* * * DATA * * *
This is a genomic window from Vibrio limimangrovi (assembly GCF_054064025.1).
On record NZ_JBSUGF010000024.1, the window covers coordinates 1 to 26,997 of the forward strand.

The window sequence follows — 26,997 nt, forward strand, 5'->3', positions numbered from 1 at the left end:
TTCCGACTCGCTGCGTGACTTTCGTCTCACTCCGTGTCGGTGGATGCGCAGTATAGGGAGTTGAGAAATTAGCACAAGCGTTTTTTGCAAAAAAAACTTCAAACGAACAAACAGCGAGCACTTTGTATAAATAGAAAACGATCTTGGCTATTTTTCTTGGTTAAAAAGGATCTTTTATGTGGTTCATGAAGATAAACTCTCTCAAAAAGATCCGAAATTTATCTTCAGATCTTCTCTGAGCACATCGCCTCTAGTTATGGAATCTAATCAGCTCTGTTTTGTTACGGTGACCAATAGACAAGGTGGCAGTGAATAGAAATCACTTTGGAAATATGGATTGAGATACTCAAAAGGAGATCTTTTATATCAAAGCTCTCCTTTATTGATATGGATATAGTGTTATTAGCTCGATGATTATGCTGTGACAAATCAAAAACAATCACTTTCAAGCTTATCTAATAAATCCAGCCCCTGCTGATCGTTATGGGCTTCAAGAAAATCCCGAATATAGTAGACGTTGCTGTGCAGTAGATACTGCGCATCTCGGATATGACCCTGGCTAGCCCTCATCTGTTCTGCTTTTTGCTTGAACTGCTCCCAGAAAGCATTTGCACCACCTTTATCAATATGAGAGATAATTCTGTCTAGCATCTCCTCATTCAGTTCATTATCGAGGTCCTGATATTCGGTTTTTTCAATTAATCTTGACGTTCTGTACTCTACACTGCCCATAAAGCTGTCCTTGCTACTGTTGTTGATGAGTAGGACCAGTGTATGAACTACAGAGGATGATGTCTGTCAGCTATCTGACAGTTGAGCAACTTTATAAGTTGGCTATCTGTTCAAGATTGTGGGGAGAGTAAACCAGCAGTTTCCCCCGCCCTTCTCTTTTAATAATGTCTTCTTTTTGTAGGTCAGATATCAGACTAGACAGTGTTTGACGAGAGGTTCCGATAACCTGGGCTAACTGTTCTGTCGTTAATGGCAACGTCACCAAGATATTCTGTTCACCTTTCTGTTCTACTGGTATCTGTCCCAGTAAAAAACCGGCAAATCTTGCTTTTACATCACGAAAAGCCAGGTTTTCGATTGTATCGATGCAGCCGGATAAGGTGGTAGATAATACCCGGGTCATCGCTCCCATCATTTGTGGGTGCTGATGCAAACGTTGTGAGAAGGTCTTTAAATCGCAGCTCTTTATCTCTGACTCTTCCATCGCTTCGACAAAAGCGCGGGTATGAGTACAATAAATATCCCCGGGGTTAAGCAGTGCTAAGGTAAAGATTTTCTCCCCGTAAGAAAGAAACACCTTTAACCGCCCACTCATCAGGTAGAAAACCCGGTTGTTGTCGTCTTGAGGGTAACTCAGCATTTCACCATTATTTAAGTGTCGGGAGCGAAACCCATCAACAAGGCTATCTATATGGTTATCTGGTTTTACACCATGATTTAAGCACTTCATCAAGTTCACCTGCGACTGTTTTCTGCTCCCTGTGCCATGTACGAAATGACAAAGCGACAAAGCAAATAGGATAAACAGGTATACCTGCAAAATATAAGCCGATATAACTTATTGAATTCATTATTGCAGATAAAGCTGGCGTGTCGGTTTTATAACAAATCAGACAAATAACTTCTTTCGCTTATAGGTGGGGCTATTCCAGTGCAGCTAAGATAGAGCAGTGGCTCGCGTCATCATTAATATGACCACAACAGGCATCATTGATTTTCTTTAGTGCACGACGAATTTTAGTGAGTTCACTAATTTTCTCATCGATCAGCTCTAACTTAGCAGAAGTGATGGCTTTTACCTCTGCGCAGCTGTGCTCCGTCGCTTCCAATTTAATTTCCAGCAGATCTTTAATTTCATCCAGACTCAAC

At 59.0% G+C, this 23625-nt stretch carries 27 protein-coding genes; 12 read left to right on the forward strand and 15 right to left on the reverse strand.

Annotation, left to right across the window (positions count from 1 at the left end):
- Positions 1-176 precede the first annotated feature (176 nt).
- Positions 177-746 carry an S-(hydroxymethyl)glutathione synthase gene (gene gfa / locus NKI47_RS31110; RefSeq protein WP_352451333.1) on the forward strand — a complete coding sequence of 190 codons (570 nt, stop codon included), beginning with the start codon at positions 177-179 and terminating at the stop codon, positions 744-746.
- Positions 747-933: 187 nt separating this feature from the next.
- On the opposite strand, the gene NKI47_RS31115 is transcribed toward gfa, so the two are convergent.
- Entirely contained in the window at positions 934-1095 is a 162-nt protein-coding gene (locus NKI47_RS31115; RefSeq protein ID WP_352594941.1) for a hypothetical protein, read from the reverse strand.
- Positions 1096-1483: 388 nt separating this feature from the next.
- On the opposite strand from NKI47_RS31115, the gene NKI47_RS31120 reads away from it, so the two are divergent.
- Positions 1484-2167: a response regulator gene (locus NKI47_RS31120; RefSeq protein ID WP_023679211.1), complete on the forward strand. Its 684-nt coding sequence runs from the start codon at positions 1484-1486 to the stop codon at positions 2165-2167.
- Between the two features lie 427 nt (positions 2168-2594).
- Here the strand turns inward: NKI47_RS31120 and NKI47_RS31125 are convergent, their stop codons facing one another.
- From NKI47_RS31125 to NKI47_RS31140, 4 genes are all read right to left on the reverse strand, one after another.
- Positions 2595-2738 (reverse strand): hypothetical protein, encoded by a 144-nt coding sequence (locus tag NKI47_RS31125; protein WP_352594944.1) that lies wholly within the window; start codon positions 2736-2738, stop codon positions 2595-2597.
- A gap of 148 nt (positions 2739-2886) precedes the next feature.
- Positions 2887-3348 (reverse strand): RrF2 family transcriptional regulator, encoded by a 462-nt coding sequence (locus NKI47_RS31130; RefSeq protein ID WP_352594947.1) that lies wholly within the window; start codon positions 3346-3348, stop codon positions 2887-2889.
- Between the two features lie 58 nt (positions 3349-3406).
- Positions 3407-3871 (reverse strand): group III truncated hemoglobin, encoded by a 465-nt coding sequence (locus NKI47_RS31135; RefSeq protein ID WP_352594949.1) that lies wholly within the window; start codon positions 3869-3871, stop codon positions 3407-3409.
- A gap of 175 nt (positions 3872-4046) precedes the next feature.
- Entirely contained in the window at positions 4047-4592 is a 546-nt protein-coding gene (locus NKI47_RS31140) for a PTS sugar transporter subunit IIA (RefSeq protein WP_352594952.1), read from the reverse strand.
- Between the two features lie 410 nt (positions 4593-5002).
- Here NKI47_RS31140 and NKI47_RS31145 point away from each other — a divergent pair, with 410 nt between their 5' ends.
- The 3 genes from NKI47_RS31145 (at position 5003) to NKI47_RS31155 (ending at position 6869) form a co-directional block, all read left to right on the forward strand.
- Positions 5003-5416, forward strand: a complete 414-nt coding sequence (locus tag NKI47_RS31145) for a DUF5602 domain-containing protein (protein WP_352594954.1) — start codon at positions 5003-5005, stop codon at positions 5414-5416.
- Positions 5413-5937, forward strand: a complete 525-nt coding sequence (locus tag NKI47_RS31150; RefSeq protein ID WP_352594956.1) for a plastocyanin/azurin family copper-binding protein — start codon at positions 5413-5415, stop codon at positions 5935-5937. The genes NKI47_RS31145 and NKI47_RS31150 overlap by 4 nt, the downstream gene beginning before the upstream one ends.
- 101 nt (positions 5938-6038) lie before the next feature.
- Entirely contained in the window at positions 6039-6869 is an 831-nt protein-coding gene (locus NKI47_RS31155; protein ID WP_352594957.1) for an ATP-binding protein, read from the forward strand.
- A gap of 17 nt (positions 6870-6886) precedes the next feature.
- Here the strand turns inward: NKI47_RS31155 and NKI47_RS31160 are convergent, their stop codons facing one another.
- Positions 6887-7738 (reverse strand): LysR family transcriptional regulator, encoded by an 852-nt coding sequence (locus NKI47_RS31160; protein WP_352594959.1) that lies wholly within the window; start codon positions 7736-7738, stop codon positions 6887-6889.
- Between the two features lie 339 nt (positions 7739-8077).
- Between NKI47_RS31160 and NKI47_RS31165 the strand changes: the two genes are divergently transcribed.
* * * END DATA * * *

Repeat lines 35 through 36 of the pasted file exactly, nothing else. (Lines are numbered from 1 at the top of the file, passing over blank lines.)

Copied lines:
- Between the two features lie 339 nt (positions 7739-8077).
- Between NKI47_RS31160 and NKI47_RS31165 the strand changes: the two genes are divergently transcribed.